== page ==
The development company behind plans for Flaxby Park insists that critical points on Harrogate Borough Council’s latest Sustainability Appraisal swing the ‘finely balanced decision’ to build a major new settlement around Green Hammerton, back in Flaxby’s favour.
Flaxby Park Ltd plans to transform Flaxby’s disused golf course into a new sustainable village community with a new village centre, 2,750 high quality homes, a retirement village, two primary schools, a GP surgery, sports facilities and a park and ride railway station. More than 50% of the site will consist of green open space. However, in its draft Local Plan, Harrogate Borough Council again favoured rerouting the A59 and building thousands of homes around Green Hammerton.
Earlier this year, independent government inspector Richard Schofield, who is tasked with examining the council’s proposals, asked Harrogate Borough Council to review its choice of locations for a new settlement. At the time, the Council's Principle Planning Policy Manager, Tracey Rathmell, publicly said that doing this work ‘won’t change anything and the outcome will remain the same’.
Flaxby Park’s Chief Executive, Chris Musgrave, believes this meant Harrogate Borough Council’s latest Sustainability Appraisal had a predetermined outcome. He also argues that Flaxby matches or beats Green Hammerton in a range of crucial areas including education, agricultural land, employment, infrastructure requirements and public transport facilities.
Chris Musgrave said: “We’ve always maintained the new Sustainability Appraisal should have been done independently and this was echoed by many Harrogate and Knaresborough residents, as well as local businesses and other organisations.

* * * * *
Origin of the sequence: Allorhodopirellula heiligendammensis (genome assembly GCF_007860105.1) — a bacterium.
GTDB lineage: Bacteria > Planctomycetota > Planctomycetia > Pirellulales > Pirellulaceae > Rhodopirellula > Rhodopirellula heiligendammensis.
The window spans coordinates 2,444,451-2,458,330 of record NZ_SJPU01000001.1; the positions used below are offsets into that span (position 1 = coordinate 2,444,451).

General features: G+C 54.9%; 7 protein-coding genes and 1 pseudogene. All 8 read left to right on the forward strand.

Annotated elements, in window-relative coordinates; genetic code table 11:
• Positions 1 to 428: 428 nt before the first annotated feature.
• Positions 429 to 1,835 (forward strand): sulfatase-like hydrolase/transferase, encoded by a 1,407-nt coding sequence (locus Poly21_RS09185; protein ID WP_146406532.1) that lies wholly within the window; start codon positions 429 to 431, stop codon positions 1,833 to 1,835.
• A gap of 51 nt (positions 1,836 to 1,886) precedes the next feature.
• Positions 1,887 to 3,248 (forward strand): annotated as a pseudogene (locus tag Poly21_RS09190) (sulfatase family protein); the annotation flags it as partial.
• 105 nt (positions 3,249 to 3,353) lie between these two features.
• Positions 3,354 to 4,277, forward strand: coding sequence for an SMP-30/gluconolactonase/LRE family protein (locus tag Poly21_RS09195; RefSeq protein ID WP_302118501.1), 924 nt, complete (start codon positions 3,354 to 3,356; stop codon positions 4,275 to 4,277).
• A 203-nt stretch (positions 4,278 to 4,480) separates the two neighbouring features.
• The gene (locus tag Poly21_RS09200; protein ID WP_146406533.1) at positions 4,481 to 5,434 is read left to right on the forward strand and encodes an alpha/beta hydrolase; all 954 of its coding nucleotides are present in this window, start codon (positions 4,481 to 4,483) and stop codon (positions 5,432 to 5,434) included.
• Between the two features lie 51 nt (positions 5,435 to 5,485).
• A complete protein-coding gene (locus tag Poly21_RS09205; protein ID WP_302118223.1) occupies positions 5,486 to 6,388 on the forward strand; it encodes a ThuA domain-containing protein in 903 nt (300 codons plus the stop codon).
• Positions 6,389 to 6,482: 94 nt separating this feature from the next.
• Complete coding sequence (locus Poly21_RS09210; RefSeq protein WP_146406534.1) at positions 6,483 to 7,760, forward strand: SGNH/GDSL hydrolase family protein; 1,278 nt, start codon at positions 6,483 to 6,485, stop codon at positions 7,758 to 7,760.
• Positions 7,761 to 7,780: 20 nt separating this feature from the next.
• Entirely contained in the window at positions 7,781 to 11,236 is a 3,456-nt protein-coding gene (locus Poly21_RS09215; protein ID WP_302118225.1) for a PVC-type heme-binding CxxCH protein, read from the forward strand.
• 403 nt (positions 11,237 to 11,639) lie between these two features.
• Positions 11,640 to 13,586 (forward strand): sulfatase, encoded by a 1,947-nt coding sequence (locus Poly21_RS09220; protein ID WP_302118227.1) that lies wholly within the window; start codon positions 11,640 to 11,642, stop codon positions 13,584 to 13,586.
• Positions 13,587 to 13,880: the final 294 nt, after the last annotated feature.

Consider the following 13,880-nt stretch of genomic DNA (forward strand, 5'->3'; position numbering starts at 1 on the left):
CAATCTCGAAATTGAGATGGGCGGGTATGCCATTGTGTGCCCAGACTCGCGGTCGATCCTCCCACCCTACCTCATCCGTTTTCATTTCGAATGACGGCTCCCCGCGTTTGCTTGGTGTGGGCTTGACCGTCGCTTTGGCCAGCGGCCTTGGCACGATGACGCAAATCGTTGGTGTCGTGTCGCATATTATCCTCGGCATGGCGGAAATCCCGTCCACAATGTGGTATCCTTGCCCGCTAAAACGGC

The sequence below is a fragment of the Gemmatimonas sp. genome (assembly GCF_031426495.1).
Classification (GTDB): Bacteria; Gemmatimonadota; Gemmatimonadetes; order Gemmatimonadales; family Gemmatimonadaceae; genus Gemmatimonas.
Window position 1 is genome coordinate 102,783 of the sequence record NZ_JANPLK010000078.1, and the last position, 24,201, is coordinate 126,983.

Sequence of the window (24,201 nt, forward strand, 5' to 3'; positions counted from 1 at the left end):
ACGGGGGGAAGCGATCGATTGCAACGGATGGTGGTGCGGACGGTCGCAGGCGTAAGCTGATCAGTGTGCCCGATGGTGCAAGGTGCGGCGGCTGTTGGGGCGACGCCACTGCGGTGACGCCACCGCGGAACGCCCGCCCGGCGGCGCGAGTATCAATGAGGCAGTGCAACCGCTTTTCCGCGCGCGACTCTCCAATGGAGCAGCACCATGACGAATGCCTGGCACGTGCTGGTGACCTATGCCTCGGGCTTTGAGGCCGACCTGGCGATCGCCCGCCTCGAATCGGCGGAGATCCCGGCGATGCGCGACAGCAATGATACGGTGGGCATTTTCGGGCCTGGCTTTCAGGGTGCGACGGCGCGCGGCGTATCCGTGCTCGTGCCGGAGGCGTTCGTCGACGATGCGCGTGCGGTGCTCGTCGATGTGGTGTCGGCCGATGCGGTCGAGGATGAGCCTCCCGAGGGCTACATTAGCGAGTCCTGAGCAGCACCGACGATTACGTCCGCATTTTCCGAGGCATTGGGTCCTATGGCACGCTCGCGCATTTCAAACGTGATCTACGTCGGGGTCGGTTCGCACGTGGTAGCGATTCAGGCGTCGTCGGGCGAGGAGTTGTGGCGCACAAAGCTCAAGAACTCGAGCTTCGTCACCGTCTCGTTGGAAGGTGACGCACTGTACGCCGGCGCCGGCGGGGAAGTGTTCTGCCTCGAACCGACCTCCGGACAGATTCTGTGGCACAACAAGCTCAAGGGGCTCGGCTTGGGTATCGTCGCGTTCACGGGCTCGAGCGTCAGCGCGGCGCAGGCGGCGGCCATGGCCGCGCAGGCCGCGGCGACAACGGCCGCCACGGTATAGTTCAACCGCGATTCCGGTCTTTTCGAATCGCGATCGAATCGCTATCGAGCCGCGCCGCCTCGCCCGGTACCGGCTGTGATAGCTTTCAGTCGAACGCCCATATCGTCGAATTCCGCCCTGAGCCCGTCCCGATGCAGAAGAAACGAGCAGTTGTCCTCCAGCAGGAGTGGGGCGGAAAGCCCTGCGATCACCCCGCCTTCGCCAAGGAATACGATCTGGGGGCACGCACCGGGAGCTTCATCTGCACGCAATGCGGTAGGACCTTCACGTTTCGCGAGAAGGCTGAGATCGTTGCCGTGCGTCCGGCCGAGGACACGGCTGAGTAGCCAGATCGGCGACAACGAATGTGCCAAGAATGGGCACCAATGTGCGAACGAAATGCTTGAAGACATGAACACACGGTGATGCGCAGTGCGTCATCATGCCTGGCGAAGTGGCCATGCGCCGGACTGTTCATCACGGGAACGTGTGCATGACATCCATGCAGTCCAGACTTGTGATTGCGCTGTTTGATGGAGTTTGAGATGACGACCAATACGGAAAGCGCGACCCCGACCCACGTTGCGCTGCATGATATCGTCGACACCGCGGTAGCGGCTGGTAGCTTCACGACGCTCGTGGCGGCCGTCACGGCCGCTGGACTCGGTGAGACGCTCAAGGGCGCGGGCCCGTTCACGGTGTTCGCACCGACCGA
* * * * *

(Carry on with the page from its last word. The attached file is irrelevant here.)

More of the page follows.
“However, the repeated requests were ignored and instead the Council set about verifying and justifying the work they did first time around. How can anyone believe it’s been done properly without it being done independently? The right thing to do now would be to put the plan back to the Examination In Public stage to allow all the evidence to be considered transparently.”
Chris continued: “We’ve worked hard to address all the key issues in the Sustainability Appraisal and support them with relevant evidence.
“The road infrastructure around Flaxby is already very good. Our site is right next to the A1, with a new roundabout onto the A59, and we’ve fully costed the improvements we’d need to make to the A1 junction and demonstrated they are deliverable.
“Compare this to re-routing the A59, having to dual large sections of the road and creating two new vehicular bridges over the rail track for the Hammerton site, which would cause untold disruption and hasn’t even been costed yet or investigations carried out into the land availability. It’s inevitable the cost of the works are likely to come at the expense of the site’s affordable housing allocation, and also require public subsidy. It’s difficult to believe anyone seriously thinks this is a better option.
“In addition, Flaxby has the major benefit of having numerous large-scale employers nearby including Morrisons, ilke Homes and Chippendale, as well as Flaxby Green Park, which is set to employ almost 3,000 people. Having employment located next to housing is a key sustainability requirement in planning terms and this was highlighted by Councillor Reeve–Burnett in her opening address at the public hearings in January, yet very little, if anything, is made of this in the assessment report to the Local Plan Inspector.”
Flaxby also feel little reference has been made to the previous land use and the benefits of building on a previously developed site.
Chris added: “Flaxby is not agricultural farmland and cannot be reused as agricultural land as the ground was re-engineered to create the former golf course and a large section of the site was used as a hard standing for the construction of Junction 47, which would be impossible to grow crops on. It also has derelict buildings onsite and has landscaped bunds in place to screen out noise from the adjacent motorway, accompanied by existing watercourses to accommodate development.
“The Hammerton location is currently active farmland and also has a horticultural nursery on the site.